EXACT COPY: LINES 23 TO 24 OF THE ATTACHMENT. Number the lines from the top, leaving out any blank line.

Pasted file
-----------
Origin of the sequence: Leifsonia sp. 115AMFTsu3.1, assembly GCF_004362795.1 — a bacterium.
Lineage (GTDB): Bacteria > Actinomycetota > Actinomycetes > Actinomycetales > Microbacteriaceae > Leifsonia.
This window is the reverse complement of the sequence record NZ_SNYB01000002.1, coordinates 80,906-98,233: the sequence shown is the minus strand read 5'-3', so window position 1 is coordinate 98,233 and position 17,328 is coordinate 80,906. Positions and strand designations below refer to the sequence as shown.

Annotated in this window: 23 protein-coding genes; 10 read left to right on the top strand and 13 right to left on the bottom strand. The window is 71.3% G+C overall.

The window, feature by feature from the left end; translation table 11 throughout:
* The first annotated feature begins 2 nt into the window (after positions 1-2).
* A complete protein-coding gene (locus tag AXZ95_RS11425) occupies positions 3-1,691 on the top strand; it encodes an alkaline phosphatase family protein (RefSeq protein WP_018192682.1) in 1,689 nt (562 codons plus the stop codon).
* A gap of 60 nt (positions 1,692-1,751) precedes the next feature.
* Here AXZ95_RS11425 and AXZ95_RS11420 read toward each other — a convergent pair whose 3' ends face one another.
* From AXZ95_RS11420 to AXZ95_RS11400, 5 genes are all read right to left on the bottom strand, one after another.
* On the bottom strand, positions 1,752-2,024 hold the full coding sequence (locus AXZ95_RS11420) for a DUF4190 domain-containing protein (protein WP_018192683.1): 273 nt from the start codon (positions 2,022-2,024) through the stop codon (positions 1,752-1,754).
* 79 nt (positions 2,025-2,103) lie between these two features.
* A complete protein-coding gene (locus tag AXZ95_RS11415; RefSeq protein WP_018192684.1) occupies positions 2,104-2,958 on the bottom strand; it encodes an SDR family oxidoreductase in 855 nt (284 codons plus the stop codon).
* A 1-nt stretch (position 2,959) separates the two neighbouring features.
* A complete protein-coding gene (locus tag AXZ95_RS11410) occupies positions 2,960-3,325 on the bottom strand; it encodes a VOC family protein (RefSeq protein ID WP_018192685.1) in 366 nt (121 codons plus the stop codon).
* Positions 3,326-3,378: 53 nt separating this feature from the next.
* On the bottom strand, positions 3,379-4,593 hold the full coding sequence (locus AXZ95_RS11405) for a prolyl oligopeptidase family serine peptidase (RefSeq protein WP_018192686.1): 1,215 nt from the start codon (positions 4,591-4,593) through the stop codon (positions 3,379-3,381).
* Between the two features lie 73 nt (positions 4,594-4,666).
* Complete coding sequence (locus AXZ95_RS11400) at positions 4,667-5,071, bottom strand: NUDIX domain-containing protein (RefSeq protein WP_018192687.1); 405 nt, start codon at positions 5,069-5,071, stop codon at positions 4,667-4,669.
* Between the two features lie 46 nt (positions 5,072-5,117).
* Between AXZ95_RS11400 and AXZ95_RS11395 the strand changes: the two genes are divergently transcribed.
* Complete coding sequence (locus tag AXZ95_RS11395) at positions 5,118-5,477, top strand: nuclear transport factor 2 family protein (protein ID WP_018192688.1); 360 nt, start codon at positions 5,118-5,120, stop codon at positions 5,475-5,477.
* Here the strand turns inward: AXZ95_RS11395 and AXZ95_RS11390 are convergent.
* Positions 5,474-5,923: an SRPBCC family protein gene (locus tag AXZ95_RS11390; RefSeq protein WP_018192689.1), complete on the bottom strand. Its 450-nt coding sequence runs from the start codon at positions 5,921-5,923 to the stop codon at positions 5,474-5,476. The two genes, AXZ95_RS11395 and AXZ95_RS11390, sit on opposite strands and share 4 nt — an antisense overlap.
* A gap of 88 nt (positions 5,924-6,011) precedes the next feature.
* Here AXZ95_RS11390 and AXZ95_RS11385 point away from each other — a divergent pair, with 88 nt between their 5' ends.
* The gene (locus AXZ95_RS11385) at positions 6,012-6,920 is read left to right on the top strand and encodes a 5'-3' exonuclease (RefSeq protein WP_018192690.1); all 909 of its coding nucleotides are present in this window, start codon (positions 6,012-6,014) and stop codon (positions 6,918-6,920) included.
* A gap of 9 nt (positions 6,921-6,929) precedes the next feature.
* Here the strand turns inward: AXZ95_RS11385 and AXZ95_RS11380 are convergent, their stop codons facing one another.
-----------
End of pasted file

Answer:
* Here the strand turns inward: AXZ95_RS11395 and AXZ95_RS11390 are convergent.
* Positions 5,474-5,923: an SRPBCC family protein gene (locus tag AXZ95_RS11390; RefSeq protein WP_018192689.1), complete on the bottom strand. Its 450-nt coding sequence runs from the start codon at positions 5,921-5,923 to the stop codon at positions 5,474-5,476. The two genes, AXZ95_RS11395 and AXZ95_RS11390, sit on opposite strands and share 4 nt — an antisense overlap.